A young couple fled Nazi Germany, found refuge in England and survived the war. Their parents were left behind and murdered. Four years later I was born, making them my parents.
V2 rockets fired on London caused the evacuation of children from the city. My 2-year old self was sent away to an institution. That was my first experience of war.
As a young university graduate, I came to live in Israel, which I regarded as the place where Jews should live and work to build a country of their own. It also had a sunnier climate and better-looking men than the London I had grown up in. To prove my point, I found and married Yigal.
The threat of war loomed over Israel with Nasser issuing bellicose statements and promising to drive the Jews into the sea. Diplomatic efforts to prevent the outbreak of war failed and Israel was attacked on all sides, resulting in the defeat of all three Arab armies and Israel’s capture of Jordan’s West Bank. I was in the eighth month of my pregnancy but refused to return to England and remained in our home in Jerusalem’s Greek Colony neighborhood. We had no bomb shelter, but felt relatively safe in our ground-floor apartment, where we were joined by several neighbors from upstairs. We stayed put throughout the six days of the fighting in and around Jerusalem, and I felt that our situation was somewhat akin to that of London during the Blitz. When the war ended I was surprised to find that the buildings around us were still standing after all the noise made by the barrage of shells and bombing. A few days later we were able to visit the Old City of Jerusalem. That was my second experience of war. Our first child, Dana, was born two weeks later.
Our third child was born on Thursday, October 4th. I was still in hospital two days later when the siren sounded. Israel was taken by surprise, Egypt had attacked and the Yom Kippur War broke out. Yigal managed to fetch me from the hospital, and throughout the period of the war I was busy tending to new-born Eitan and our two other children, aged 6 and 3. By then we were living in a second-floor apartment in Abu Tor. From time to time we were obliged to seek shelter in the apartment of our downstairs neighbor, which meant descending three flights of stairs with the baby and two small children. After weeks of fighting and the deaths of over 2,500 soldiers, a ceasefire was declared and the war ended. That was my third experience of war.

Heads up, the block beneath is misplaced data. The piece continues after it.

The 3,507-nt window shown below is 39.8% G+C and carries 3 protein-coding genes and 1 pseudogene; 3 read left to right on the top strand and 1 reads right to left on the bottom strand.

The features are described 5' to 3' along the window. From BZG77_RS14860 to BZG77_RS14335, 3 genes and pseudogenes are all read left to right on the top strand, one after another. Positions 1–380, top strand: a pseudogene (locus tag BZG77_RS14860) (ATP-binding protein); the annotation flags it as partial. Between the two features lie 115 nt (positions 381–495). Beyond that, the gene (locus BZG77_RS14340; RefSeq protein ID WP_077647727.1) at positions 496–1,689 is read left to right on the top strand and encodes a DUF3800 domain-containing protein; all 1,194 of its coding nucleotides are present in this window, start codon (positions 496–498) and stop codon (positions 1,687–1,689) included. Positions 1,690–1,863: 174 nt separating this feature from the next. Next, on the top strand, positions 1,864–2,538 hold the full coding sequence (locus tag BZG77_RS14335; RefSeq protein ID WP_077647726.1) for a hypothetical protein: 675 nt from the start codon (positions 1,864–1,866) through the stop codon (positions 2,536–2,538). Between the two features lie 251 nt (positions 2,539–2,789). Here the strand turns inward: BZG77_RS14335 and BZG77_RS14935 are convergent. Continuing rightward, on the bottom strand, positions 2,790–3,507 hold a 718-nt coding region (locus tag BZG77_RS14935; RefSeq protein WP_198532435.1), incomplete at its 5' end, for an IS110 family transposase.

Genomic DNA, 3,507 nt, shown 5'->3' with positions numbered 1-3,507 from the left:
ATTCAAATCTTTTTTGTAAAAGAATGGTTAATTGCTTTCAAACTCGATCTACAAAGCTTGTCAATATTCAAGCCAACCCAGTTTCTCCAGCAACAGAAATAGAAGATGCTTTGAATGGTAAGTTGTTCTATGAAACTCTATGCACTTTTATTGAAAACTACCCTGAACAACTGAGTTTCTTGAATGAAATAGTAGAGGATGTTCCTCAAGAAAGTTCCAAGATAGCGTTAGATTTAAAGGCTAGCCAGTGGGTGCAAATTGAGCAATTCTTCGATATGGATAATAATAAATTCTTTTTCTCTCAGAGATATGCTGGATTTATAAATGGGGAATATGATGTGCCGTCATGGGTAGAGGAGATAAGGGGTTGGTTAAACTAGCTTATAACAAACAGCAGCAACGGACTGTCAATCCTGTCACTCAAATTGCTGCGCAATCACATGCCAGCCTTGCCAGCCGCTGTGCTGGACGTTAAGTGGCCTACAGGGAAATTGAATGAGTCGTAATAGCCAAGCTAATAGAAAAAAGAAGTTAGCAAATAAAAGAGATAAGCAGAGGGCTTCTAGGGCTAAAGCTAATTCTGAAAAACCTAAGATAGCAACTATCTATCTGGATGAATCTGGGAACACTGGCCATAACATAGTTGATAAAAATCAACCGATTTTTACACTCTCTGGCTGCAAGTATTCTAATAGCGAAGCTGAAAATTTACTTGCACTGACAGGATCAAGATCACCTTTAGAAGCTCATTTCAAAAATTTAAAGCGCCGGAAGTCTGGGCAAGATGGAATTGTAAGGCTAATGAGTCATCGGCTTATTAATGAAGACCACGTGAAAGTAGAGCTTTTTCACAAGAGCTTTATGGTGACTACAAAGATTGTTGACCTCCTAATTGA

Responding to rockets fired towards Israel by Hamas in Gaza, Israel launched a ground invasion, known as Operation Protective Edge (Tzuk Eitan in Hebrew). The objective was to stop Hamas’s attacks and destroy the tunnels they had built under Gaza in order to attack Israel. Our grandson, Gil, was in one of the front-line elite units. Together with his parents and the whole family, we went through a period of intense anxiety until he eventually emerged physically intact. That was my fourth experience of war.
The peace of a sunny Saturday morning was shattered by the sound of the siren, the signal for us to go down to our bomb shelter because rockets were being fired at Jerusalem and the surrounding area. Yigal and I are by now both over 80 years old and living just outside Jerusalem. Fortunately we can still manage to descend the staircase to the basement. The bestial attacks by Hamas terrorists from Gaza, the brutal murder of over a thousand civilians and the capture of almost 200 hostages have filled us with pain and sadness. We now await the next stage with mounting concern and the hope that our army will succeed in crushing Hamas for good and all.
Jewish history is full of tales of woe, of attempts to kill, maim, eradicate and destroy our people. I could go back to centuries of pogroms throughout Europe and Russia or even the Romans. They all failed.
We are still here. Israel is still here. We are here to stay. Israel is here to stay. We are all survivors, and we will endure.